Rome's oldest sewer tunnels, was built using this 
technique. 
The stand-up time for solid, very hard rock may measure 
in centuries. In this environment, extra support for the 
tunnel roof and walls may not be required. However, most 
tunnels pass through rock that contains breaks or pockets 
of fractured rock, so engineers must add additional 
support in the form of bolts, sprayed concrete or rings of 
steel beams. In most cases, they add a permanent concrete 
lining
Sequence of operation in Rocky 
Strata (Drill and Blast) 
Marking tunnel profile. 
Setting up and drilling 
Loading explosive and blasting 
Removing the foul gases 
Checking 
Scaling 
Mucking 
Rock bolting and lining 
Continued
Modern Tunnel Construction Methods: 
 Drill and blast 
 Mechanical drilling/cutting 
 Cut-and-cover 
 Immersed tunnels 
 Tunnel boring machines (TBMs) 
 New Austrian Tunnelling Method 
(NATM) 
Continued
Road headers
Types of support 
Steel arches 
Steel ribs are used for reinforcement of weaker tunnel 
sections, and give rigid to semi-rigid support. The ribs are 
made from I-beam or H-beam structural steel bent to 
conform to the requirements of a particular tunnel cross-section. 
Timber may be used for packing between the beams and 
the rock. However, providing continuous bedding against 
the rock may considerably increase the load-bearing 
capacity of the arches. 
Continued
Rock bolts 
Steel bolts are frequently set in holes drilled into the rock 
to assist in supporting the entire roof or individual rock 
slabs that tend to fall into a tunnel. Rock bolts maintain 
the stability of an opening by suspending the dead weight 
of a slab from the rock above 
Continued
Shotcrete 
Pneumatically applied mortar and concrete are 
increasingly being used for the support of underground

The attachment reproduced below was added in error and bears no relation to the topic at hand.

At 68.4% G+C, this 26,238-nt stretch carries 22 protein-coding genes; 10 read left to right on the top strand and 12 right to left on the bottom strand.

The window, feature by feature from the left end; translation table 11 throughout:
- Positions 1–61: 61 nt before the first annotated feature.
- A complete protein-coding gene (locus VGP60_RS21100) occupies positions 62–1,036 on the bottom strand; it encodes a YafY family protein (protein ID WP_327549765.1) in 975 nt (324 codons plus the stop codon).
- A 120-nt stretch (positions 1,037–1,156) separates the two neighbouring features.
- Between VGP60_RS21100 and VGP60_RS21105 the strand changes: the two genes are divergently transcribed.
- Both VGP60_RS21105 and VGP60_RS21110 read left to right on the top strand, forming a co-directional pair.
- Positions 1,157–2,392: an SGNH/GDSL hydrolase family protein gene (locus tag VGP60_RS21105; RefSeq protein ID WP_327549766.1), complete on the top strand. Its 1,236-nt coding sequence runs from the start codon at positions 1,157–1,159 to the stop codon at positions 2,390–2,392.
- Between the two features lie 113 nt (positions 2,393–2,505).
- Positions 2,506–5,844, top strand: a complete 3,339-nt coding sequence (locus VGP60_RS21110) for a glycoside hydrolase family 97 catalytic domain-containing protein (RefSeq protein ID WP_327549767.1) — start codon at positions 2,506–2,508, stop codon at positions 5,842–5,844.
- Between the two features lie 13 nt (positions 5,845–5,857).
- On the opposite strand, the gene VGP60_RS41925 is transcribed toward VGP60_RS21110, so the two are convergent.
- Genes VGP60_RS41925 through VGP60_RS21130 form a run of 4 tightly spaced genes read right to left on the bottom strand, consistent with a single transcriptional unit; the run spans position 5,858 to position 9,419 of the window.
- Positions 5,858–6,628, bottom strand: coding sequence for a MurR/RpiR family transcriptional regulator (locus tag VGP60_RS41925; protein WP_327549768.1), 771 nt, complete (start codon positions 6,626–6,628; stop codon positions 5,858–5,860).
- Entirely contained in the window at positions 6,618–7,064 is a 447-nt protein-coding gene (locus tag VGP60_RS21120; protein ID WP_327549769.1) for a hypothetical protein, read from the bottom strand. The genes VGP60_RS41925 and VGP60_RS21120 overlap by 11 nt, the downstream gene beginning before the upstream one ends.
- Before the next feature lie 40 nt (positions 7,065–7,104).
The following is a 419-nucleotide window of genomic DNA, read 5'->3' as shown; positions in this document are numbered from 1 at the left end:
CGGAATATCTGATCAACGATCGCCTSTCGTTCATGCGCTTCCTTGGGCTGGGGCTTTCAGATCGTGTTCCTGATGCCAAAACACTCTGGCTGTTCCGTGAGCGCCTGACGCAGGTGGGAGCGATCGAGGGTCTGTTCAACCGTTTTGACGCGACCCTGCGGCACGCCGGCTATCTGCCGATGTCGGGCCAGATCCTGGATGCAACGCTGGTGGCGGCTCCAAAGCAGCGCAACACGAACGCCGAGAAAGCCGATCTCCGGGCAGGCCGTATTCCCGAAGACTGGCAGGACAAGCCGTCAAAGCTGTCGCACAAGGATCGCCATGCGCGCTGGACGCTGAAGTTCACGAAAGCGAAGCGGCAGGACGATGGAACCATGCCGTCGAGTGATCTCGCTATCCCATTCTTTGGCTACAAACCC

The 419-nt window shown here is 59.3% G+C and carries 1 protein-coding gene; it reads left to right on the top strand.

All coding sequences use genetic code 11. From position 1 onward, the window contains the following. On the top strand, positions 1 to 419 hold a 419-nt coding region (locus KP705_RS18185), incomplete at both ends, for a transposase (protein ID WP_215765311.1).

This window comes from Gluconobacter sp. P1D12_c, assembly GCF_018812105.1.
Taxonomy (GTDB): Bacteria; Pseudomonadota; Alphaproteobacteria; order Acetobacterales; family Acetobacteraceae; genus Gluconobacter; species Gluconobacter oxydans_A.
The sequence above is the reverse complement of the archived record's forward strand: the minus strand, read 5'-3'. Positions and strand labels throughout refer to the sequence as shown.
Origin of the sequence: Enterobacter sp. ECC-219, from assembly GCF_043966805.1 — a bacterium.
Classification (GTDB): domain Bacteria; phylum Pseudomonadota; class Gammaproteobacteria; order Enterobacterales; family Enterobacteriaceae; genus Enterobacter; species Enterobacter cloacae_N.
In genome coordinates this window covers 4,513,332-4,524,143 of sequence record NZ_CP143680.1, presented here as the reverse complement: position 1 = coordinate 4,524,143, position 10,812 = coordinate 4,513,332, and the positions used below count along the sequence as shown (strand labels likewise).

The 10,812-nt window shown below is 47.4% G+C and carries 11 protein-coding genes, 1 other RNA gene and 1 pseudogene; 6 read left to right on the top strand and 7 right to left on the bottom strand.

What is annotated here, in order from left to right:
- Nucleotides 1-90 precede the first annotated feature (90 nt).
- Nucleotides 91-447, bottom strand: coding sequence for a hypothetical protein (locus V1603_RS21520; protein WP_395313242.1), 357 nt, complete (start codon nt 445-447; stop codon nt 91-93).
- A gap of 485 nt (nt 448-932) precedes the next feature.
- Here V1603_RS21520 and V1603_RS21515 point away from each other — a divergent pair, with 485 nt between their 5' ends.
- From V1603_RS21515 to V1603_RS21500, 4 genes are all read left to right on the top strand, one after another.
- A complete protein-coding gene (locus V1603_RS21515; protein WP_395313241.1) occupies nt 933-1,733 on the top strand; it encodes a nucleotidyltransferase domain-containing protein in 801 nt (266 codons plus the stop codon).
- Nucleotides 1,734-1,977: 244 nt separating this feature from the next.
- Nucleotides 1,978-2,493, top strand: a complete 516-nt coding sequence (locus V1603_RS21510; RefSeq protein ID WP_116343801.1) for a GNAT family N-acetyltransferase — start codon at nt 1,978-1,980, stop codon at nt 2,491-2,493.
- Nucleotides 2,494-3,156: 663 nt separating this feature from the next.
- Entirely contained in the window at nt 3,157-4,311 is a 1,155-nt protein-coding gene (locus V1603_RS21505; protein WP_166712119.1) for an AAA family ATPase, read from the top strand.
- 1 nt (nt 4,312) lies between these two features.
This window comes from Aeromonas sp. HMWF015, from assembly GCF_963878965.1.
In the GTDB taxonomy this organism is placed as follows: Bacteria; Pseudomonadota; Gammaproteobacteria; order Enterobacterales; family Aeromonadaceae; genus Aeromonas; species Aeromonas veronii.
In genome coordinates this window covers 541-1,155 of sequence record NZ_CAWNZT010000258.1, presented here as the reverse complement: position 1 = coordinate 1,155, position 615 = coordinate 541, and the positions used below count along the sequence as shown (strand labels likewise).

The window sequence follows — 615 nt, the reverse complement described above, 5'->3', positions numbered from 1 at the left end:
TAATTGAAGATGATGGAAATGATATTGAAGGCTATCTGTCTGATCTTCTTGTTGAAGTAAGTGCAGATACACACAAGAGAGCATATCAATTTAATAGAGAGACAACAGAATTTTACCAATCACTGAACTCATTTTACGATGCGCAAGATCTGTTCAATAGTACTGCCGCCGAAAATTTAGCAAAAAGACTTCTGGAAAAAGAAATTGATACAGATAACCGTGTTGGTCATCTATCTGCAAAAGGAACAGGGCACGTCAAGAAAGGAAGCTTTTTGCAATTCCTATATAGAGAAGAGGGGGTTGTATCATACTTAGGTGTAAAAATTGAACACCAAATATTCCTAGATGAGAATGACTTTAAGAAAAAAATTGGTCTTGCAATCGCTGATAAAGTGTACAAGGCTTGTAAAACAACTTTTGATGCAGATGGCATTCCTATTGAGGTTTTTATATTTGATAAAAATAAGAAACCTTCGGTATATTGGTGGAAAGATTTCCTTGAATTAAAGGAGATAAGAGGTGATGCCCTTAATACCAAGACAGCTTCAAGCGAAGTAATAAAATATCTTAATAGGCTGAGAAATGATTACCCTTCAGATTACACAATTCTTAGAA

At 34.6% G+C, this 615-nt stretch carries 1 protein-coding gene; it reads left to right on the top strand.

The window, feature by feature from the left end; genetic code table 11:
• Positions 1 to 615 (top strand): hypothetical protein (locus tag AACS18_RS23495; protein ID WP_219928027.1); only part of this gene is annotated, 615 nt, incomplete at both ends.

excavations. 
A combination of rock bolts and shotcrete has proved an 
excellent temporary support for all qualities of rock. 
Shotcrete is best known in tunnelling as an integral 
component of the NATM (New Austrian Tunnelling 
Method). 
Quick-setting concrete is sprayed onto the bare rock 
surface immediately after excavation, and rapidly hardens 
to form a preliminary support until the final lining of 
conventional poured concrete can be installed. 
Continued
Wire mesh 
Wire mesh is used to support small pieces of loose rock 
or as reinforcement for shotcrete. 
Two types of wire mesh 
chain link mesh commonly used for fencing and it 
consists of a woven fabric of wire, tends to be flexible 
and strong 
weld mesh. commonly used for reinforcing shotcrete 
and it consists of a square grid of steel wires, welded 
at their intersection points.
Ventilation during construction 
Why required? 
To furnish fresh air for the workers 
To remove the dust caused by drilling, blasting, 
mucking, diesel engines, and other operations 
To remove obnoxious gases and fumes of explosives 
How done? 
Mechanical ventilation is usually supplied by electric 
fans, as for example axial flow pressure fans. 
 If air is blown into a tunnel, it may be forced through a 
lightweight pipe or fabric duct. 
 If air is exhausted, it is necessary to use a rigid duct that will 
not collapse. 
The exhaust method has the advantage of more 
quickly removing objectionable air from spaces 
occupied by the workers. 
Continued
Ventilation of tunnels 
Mechanical ventilation systems provide the temperature, 
humidity and air velocity conditions necessary to give 
tunnel users a reasonable degree of comfort during normal 
operation. 
 When a fire occurs in a tunnel, the system must also 
provide a safe evacuation route for tunnel users and 
access for fire fighting services. 
The choice and design of a ventilation system depends on 
these main factors: 
tunnel length and volume 
admissible air pollution around tunnel portals 
fire safety considerations. 
Key pollutants include carbon dioxide, nitrogen oxides, 
nitrogen dioxide, hydrocarbons PM10 and lead. 
Better understanding of ventilation techniques 
Awareness of new safety and environmental legislation.
Geological Survey For Tunneling 
 A geological survey is the systematic investigation 
of the subsurface and surface of a given piece of 
ground for the purpose of creating a geological 
map ,model and feasibility studies. 
 A geological survey employs techniques from the